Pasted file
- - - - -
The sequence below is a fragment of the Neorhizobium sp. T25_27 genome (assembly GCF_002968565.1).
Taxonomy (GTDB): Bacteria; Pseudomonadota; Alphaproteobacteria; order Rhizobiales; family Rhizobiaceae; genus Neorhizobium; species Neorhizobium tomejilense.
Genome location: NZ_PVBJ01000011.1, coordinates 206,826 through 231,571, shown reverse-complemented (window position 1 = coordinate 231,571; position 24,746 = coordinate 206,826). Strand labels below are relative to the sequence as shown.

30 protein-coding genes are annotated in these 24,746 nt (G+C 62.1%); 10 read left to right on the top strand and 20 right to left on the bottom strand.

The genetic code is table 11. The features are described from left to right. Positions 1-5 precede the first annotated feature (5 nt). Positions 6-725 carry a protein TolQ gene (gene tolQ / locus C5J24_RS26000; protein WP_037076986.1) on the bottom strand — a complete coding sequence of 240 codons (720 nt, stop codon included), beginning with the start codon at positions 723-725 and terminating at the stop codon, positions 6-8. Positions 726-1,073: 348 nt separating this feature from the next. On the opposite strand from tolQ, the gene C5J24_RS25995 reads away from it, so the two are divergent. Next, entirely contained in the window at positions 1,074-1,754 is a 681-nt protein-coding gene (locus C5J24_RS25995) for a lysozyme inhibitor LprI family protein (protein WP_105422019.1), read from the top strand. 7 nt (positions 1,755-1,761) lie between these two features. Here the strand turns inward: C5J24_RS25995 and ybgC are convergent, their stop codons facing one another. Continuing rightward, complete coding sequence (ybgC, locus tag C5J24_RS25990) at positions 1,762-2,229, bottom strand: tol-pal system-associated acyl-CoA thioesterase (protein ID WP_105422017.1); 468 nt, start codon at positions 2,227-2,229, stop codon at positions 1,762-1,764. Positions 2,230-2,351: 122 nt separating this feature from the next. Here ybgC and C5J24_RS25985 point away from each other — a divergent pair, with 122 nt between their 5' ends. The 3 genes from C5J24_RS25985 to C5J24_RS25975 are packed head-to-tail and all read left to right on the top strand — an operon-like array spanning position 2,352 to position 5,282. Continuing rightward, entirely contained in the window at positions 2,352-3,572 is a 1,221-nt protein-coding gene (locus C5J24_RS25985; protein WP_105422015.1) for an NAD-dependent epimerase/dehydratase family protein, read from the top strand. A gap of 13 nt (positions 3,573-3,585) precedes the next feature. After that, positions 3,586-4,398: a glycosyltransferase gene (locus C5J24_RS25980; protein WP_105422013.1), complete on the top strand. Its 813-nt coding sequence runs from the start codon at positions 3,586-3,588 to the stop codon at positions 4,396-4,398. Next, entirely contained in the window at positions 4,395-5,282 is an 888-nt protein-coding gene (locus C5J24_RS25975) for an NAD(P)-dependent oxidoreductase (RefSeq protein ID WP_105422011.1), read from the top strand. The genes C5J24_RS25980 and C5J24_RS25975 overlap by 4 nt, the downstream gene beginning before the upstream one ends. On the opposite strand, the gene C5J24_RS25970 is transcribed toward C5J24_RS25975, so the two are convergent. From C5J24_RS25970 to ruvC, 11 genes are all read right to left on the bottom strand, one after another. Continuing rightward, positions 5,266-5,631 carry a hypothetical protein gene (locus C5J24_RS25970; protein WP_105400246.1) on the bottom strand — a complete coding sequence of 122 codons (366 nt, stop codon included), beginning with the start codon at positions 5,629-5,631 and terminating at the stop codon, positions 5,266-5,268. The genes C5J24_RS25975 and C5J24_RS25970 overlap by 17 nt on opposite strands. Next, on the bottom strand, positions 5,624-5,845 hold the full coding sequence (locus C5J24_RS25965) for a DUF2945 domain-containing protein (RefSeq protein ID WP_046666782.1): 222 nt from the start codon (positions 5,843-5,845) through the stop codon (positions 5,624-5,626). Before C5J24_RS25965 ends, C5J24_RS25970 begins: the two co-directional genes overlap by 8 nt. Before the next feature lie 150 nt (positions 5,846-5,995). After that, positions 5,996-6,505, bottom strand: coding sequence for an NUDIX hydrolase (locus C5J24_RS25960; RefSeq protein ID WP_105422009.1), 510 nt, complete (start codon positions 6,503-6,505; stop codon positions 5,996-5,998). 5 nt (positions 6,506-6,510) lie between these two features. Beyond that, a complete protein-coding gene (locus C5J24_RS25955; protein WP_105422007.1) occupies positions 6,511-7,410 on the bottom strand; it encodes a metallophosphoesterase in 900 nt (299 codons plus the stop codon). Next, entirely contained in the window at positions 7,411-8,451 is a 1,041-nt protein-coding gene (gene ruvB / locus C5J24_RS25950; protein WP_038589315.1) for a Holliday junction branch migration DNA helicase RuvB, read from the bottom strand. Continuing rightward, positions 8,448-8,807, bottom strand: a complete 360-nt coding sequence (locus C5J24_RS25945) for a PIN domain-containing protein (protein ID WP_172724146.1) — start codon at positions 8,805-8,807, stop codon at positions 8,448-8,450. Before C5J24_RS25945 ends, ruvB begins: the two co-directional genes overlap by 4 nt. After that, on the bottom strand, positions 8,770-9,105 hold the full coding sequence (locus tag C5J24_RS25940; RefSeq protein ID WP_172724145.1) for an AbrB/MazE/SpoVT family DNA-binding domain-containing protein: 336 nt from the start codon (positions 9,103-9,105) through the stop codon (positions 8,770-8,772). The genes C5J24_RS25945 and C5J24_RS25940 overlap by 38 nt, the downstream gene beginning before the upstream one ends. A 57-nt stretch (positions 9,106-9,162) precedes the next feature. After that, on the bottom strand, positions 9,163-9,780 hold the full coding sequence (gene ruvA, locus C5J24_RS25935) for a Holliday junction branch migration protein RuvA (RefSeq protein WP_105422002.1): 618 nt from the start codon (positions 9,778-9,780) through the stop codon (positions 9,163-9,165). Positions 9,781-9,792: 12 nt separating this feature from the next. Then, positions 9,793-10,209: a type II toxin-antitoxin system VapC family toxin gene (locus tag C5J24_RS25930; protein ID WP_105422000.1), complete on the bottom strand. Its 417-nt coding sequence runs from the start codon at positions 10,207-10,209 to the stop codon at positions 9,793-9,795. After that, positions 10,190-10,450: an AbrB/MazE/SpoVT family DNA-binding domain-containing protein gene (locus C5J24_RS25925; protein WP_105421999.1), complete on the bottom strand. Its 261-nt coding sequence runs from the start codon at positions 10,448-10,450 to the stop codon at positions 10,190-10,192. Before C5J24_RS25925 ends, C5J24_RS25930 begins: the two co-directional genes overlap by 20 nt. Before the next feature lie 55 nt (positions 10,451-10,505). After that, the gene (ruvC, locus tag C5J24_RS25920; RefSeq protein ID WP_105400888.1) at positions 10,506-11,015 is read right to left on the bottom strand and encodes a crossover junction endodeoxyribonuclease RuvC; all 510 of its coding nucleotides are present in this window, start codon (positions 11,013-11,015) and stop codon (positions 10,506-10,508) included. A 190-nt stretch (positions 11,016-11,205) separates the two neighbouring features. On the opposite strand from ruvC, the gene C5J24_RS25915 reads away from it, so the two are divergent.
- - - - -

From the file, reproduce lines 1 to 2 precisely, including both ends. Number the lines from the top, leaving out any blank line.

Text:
The sequence below is a fragment of the Neorhizobium sp. T25_27 genome (assembly GCF_002968565.1).
Taxonomy (GTDB): Bacteria; Pseudomonadota; Alphaproteobacteria; order Rhizobiales; family Rhizobiaceae; genus Neorhizobium; species Neorhizobium tomejilense.